Former UK No. 1 Tim Henman echoed Rafael Nadal’s sentiment that ‘decisions have consequences’ when asked about the visa line for Novak Djokovic on Sunday

Djokovic (right), on the eve of the start of the Australian Open, is now on his way home

Djokovic (right), on the eve of the start of the Australian Open, is now on his way home

Djokovic (right), on the eve of the start of the Australian Open, is now on his way home

“Everyone has looked bad, be it Tennis Australia, the Victorian state or the Australian government,” Henman said. sports post.

“All I’m saying is that to be a professional tennis player there are certain things you have to do. Travel is one of them, if you don’t like it professional tennis becomes difficult.

“The reality is that if you look at the vaccination, if you want to play tennis professionally, it’s a global sport, you have to get vaccinated.

“I absolutely respect that every person has a choice. If they don’t want to get vaccinated, I respect that – that’s their choice. But as I think Rafael Nadal has said eloquently, decisions have consequences.

“If you look at the life of a professional tennis player, if you travel the world, it would be a lot easier if you were vaccinated.”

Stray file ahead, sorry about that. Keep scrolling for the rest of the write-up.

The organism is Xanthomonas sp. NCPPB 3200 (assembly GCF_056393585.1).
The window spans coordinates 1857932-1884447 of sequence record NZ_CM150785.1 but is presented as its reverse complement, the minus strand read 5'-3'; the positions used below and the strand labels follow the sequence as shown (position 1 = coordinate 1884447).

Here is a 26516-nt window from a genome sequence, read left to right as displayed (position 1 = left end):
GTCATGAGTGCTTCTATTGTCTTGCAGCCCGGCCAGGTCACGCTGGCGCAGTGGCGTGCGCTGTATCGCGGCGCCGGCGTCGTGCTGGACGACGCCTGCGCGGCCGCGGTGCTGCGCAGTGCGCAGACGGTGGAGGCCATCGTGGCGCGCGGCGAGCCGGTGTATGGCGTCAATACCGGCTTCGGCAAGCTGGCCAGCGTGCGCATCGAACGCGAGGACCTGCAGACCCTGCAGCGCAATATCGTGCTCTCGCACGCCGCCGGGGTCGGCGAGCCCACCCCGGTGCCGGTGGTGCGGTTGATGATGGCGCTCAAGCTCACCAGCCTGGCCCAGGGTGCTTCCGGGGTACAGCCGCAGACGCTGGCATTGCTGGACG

The Serbian star was withdrawn again on Friday over public anger in Australia

The Serbian star was withdrawn again on Friday over public anger in Australia

The Serbian star was withdrawn again on Friday over public anger in Australia

A saga that began on January 4 when Djokovic revealed he was traveling Down Under because he had been granted a ‘medical exemption’ to play at the Australian Open ended 12 days later with the nine-time champion heading home after a story that spread worldwide. made the headlines.

The unstabbed Serb said in a statement he was “extremely disappointed” with the court’s ruling and after the defending champion spent time in a Melbourne refugee detention center amid protests outside, AELTC board member Henman noted that the Australian government not the situation well.